This was originally written August 5th of 2020. A lot has changed since then.
I’m a good nurse, but a shit employee. Apparently I missed the mandatory staff meeting last week over zoom. So when I heard that our unit will be converted to a COVID + unit, my initial reaction was wanting to flip some shit over. This desire was short-lived as it was quickly replaced with me brainstorming “silver-lining” scenarios. And because this is a blog, I’ve compiled my thoughts in list form for your viewing pleasure.
- Downgraded ratio from 4:1 to 3:1
I guess this is a silver lining. Assuming that the patients we’ll be taking care of aren’t the intubated kind, taking care of “otherwise healthy” COVID patients on routine doses of IV abx and antivirals sounds relatively light in comparison to the already heavy population we treat.
There will be a time down the line where people will ask us healthcare workers what we did in “the fight against COVID/corona.” Many of those who aren’t healthcare workers touted us as being “heroes” and “frontliners,” when, to be completely honest, a lot of us were chillin–well, not really “chillin,” as we all still have our regular responsibilities to do as nurses. All I’m saying is that many of us were fortunate enough to not have our units converted to COVID treatment units, so we weren’t placed in significant danger to contracting COVID in comparison to the general public. That being said, our unit converting into a COVID treatment unit will prove to be a good opportunity to expand our nursing knowledge, and as an appeal to our collective ego, nurses on my unit, including myself, can truthfully and honestly say we’re “frontliners.” But fuck the “hero” title, forreal.
- Potential for OT/$$$
Nothing scares older, seasoned nurses more than the thought of having to work in close proximity with patients that carry a virus that can potentially kill them. I’d be scared too, especially if I had a family or kids. Being an avid follower of trends and my proclivity to predict things before they occur, I suspect that a lot of nurses will be calling in sick, thus leaving the hospital in need of staff. Enter: the young nurses who don’t know any better (i.e. myself, even though I’m not even young anymore). Nursing isn’t about the money, but you’d be lying if you said there isn’t a small fortune to be had if one was willing to look for it during these times. Just don’t let it take your breath away.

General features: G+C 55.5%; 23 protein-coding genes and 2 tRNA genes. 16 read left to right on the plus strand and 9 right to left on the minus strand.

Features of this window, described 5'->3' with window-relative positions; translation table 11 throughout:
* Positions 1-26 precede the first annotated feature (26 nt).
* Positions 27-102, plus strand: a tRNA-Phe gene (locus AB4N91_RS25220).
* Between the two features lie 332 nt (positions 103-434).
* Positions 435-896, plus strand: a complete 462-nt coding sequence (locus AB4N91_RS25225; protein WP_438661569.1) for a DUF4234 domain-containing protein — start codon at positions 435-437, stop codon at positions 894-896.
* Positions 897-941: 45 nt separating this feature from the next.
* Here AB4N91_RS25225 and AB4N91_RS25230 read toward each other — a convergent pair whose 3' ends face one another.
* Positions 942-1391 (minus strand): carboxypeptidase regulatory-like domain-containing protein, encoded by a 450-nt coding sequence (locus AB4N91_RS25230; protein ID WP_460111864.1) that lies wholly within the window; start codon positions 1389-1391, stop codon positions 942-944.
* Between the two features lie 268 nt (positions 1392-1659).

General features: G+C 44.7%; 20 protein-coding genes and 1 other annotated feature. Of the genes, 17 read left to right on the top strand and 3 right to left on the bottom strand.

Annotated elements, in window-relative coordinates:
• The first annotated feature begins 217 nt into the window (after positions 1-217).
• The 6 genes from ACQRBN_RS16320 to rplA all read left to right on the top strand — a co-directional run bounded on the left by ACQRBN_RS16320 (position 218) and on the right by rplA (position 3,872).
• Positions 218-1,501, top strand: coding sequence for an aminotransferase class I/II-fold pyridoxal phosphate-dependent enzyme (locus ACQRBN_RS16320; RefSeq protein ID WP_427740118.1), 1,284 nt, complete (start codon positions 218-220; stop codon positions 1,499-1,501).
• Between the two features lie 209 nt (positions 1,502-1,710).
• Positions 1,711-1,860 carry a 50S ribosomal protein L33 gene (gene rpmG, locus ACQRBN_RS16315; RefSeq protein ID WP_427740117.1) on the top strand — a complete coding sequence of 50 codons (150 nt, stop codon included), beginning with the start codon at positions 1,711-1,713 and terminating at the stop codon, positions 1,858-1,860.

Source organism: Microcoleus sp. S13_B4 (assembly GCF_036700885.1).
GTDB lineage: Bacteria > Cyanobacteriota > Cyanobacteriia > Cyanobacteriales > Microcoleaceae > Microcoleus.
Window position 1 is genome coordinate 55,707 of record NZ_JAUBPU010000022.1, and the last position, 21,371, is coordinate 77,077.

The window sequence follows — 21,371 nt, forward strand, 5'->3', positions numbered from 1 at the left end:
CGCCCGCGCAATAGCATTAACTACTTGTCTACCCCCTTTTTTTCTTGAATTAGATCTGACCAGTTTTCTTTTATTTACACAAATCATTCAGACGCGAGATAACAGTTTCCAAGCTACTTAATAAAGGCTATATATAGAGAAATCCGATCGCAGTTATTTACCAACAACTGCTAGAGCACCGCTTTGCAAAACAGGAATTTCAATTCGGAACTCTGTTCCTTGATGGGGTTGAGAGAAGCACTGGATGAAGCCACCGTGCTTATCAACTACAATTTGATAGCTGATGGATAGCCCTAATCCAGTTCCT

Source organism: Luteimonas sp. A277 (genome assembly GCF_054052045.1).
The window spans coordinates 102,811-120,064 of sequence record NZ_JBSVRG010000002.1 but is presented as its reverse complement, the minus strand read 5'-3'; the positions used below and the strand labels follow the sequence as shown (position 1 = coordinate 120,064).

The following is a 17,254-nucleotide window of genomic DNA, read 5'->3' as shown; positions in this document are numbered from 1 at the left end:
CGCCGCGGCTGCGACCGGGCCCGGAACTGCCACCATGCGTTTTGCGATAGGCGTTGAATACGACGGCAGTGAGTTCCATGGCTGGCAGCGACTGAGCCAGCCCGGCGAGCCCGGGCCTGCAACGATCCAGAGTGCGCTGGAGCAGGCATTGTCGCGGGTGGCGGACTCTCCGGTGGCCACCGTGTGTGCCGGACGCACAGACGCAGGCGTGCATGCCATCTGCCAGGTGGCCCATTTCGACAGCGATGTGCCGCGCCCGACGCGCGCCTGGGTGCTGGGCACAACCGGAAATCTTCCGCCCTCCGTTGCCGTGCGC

This part was written today on September 10th of 2020
So I attended my first UPC where I was greeted with the news that I’ll be groomed to be the next chairperson of this committee. The UPC or “Unit Practice Council” is a committee that oversees policy changes within my place of work while promoting a high morale throughout the unit through special events, fundraisers, and food drop offs. It has a whole lot of other functions within the unit, but I’m too drunk or too lazy to disclose them all right now, and I don’t want to bore you. Just know that with any new responsibility or challenge has ever thrown at me, I’m ready and willing to see it through and persevere. Here’s one big thing that struck me during the 6 hour meeting since this is the last meeting before we transition to becoming a full COVID floor.
My floor will be the first to be inundated with COVID patients in the entire duration of flu season. What does this mean? It means we’re pretty much going to be fucked, and not in the “hell yeah, this is awesome” kinda fucked. Like, shit is going to be torn up like an episiotomy during vaginal birth. Surprisingly or unsurprisingly enough, I’m more excited than anxious. I’m guessing it’s that residual lust for the rush of adrenaline I get during code 3 ambulance drop offs back when I used to be an ER nurse. I work well under pressure, and this much has been true in all facets of my life.
You think you can hurt me?
Hell, I’m a two-time covid SURVIVOR. Let’s just hope the old adage is true… What doesn’t kill you, makes you stronger.